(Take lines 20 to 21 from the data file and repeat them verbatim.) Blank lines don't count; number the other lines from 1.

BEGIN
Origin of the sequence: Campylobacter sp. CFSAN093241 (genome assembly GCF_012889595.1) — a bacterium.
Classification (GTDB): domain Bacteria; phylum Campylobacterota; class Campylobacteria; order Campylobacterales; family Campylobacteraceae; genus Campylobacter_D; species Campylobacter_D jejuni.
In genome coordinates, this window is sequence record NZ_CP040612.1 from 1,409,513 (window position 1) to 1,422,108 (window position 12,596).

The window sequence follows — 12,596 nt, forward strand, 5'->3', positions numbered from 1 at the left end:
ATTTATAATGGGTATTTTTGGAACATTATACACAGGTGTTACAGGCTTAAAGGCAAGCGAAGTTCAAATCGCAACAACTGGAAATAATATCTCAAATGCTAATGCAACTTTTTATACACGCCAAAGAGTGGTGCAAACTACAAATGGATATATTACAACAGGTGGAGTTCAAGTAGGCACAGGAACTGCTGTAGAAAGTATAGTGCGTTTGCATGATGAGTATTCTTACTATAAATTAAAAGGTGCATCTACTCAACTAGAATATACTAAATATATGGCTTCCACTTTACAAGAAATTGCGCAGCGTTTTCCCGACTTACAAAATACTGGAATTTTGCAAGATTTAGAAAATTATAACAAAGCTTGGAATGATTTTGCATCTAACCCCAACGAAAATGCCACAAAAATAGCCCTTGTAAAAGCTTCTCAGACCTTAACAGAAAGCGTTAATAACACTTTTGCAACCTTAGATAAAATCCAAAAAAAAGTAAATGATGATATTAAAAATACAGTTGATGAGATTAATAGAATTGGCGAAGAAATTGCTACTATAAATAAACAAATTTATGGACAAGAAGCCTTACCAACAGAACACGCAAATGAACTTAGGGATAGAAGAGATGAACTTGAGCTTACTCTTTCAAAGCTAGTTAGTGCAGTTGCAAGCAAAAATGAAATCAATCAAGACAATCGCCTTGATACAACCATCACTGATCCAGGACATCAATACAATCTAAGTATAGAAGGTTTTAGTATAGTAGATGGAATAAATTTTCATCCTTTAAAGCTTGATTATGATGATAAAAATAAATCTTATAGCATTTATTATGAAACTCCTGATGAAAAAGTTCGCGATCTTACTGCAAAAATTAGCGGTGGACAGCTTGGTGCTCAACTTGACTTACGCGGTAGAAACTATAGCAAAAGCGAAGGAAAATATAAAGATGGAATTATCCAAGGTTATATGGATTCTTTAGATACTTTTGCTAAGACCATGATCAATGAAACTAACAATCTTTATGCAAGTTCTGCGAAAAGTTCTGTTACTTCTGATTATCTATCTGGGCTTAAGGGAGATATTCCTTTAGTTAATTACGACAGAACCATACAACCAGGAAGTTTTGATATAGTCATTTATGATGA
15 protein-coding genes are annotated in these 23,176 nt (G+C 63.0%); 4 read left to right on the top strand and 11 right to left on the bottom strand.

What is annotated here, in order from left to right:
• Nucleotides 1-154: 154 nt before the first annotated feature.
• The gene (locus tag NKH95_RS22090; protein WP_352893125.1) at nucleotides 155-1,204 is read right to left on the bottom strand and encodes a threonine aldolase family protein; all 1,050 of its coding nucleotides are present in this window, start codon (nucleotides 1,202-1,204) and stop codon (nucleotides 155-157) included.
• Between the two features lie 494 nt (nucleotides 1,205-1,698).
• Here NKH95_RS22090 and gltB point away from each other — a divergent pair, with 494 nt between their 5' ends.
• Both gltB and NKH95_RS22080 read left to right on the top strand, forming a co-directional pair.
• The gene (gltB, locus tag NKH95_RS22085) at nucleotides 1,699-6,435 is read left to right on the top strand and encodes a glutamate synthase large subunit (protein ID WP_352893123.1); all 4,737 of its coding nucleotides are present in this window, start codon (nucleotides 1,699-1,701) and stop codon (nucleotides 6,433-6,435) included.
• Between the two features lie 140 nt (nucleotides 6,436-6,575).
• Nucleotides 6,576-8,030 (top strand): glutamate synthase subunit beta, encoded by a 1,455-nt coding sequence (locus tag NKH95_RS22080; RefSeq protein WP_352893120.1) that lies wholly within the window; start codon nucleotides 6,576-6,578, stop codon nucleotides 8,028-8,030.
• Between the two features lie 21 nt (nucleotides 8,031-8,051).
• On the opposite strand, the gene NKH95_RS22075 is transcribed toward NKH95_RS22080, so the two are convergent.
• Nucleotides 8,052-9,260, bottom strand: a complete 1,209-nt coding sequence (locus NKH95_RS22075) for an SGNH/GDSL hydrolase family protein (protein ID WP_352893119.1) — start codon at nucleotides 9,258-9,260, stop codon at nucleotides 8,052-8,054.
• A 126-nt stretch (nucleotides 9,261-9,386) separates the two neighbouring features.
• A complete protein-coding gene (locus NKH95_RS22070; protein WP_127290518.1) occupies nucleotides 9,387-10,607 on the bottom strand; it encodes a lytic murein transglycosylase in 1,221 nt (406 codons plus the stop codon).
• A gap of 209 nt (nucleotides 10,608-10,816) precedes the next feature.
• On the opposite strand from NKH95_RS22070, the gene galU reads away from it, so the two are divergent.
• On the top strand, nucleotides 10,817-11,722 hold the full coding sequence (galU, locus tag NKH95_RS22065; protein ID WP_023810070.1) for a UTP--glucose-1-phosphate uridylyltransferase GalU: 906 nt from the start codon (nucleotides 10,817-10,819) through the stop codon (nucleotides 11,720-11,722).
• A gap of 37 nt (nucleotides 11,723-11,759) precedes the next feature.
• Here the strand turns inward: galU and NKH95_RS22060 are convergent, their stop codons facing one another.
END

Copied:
• A complete protein-coding gene (locus NKH95_RS22070; protein WP_127290518.1) occupies nucleotides 9,387-10,607 on the bottom strand; it encodes a lytic murein transglycosylase in 1,221 nt (406 codons plus the stop codon).
• A gap of 209 nt (nucleotides 10,608-10,816) precedes the next feature.